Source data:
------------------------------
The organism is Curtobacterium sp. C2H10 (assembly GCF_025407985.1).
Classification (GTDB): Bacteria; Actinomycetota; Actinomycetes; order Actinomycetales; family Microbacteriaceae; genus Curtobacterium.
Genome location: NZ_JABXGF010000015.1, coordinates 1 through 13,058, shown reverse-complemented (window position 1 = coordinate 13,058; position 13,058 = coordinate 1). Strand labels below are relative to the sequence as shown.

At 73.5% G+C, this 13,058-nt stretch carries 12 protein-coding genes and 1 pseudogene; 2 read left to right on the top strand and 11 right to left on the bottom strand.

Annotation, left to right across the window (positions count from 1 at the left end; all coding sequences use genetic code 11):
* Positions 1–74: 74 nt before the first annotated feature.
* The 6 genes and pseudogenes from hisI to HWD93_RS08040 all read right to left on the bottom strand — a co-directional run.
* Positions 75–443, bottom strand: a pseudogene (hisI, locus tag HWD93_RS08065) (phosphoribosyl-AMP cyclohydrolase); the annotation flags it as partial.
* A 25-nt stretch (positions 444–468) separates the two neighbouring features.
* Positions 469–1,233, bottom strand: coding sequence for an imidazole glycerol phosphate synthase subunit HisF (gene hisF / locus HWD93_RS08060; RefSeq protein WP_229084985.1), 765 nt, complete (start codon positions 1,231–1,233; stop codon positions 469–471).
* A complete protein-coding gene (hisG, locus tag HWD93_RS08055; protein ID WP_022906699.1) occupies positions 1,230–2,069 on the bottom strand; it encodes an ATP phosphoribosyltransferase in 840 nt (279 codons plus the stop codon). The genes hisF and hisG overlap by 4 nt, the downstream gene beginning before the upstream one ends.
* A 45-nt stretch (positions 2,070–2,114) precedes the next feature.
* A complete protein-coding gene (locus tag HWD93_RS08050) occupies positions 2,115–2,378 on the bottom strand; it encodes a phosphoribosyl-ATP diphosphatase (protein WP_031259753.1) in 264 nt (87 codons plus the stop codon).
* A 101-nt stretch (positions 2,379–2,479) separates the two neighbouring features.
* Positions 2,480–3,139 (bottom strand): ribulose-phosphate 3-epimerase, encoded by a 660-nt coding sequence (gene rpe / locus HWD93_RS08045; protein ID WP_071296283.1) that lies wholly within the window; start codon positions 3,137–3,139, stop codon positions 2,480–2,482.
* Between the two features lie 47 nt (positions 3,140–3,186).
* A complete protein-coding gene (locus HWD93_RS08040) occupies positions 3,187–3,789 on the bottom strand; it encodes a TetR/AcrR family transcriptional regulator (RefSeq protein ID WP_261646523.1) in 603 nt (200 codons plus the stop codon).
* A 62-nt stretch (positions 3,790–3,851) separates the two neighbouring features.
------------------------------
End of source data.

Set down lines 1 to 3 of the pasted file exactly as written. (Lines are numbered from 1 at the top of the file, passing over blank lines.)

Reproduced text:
The organism is Curtobacterium sp. C2H10 (assembly GCF_025407985.1).
Classification (GTDB): Bacteria; Actinomycetota; Actinomycetes; order Actinomycetales; family Microbacteriaceae; genus Curtobacterium.
Genome location: NZ_JABXGF010000015.1, coordinates 1 through 13,058, shown reverse-complemented (window position 1 = coordinate 13,058; position 13,058 = coordinate 1). Strand labels below are relative to the sequence as shown.